It is obvious that the legislative act established educational requirements which were less than those provided for by the rule. Legislation of this type is held to be an invasion of the power of the judiciary in at least sixteen jurisdictions, and there are perhaps three holding otherwise. See 144 A.L.R. 150 for a very comprehensive annotation of cases up to 1943. Two more recent cases on the subject have been decided by the Supreme Courts of Washington and Idaho, and, although applicant seeks to distinguish these cases, from a careful examination of not only these decisions but of the statutes and rules of the courts involved, we feel that they are almost what might be termed “red cow” cases.
In Application of Levy, In re Warnock, 1945, 23 Wash.2d 607, 161 P.2d 651, 654, 162 A.L.R. 805, the Supreme Court of Washington had before it a similar problem to that which is before us, in that the legislature had, by act, provided for the admission to the bar of war veterans on the basis of certain factual requirements at variance with those provided in the rule for admission. It should be mentioned that Washington has an integrated bar just as we do, and, although there is some difference in the wording of their statute, to all *271intents and purposes it is almost identical. Their rules as to admission to the bar are called actual rules of court, whereas ours are called rules of the commission, but approved by the court — this amounts to merely a difference of form, not substance. The following language is particularly pertinent, where the court, after quoting from In re Day, 1899, 181 Ill. 73, 54 N.E. 646, 50 L.R.A. 519, with respect to infringement by the legislature on judicial powers, stated:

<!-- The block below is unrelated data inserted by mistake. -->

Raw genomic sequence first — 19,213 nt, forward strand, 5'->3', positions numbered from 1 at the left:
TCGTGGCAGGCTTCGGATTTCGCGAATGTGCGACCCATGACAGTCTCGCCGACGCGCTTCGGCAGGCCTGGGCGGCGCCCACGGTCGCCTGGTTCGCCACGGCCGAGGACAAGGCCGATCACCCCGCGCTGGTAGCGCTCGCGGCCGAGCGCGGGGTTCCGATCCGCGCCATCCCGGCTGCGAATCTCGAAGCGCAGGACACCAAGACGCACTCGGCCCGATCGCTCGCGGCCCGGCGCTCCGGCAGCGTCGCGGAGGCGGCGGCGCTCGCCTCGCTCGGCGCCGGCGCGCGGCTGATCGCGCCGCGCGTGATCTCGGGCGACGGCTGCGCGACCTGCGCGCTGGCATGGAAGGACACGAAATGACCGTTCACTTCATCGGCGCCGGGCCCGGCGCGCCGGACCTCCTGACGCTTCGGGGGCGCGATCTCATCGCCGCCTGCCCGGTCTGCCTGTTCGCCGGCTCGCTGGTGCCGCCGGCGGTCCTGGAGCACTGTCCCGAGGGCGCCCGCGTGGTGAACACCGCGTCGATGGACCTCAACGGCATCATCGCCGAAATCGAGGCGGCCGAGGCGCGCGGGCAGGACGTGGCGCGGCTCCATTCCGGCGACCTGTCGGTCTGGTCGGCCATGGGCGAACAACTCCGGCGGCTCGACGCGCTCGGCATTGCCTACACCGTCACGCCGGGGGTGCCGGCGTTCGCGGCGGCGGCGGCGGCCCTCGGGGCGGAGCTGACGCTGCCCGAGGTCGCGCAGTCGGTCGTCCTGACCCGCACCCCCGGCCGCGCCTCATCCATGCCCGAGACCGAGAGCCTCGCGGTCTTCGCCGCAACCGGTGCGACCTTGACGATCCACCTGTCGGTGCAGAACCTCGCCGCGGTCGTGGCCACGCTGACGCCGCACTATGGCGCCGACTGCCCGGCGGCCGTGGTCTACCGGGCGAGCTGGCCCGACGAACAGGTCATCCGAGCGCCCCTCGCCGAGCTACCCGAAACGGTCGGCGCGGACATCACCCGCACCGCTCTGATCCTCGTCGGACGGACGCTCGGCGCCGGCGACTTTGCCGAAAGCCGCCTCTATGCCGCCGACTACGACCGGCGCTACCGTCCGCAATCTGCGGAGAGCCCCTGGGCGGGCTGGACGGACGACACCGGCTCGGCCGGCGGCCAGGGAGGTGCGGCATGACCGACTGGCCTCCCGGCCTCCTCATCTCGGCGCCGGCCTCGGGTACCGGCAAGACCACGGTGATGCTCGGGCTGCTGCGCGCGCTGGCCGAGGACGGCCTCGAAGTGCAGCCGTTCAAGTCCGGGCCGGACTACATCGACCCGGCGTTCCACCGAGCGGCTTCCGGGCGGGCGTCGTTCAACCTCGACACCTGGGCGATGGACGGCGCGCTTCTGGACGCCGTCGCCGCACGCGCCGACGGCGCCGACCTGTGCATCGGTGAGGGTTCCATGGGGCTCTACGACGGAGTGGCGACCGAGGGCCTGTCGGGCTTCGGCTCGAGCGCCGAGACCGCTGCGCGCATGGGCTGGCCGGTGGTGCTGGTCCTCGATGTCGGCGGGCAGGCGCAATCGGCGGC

“Such a pronouncement seems rather startling, in view of the fact, known to everyone, that the legislatures of all of the states, including our own, have repeatedly passed acts regulating admissions to the bar. Are such acts wholly ineffective? The answer to that question is that they are not, in so far as, under the police power, they provide minimum requirements. But the legislative power cannot be exercised in such a way as to deprive the courts of the power to require additional qualifications. We forbear further discussion of this point and omit further citations because the case law on the subject is overwhelmingly, and in fact almost unanimously, contra to Sergeant Warnock’s contention.”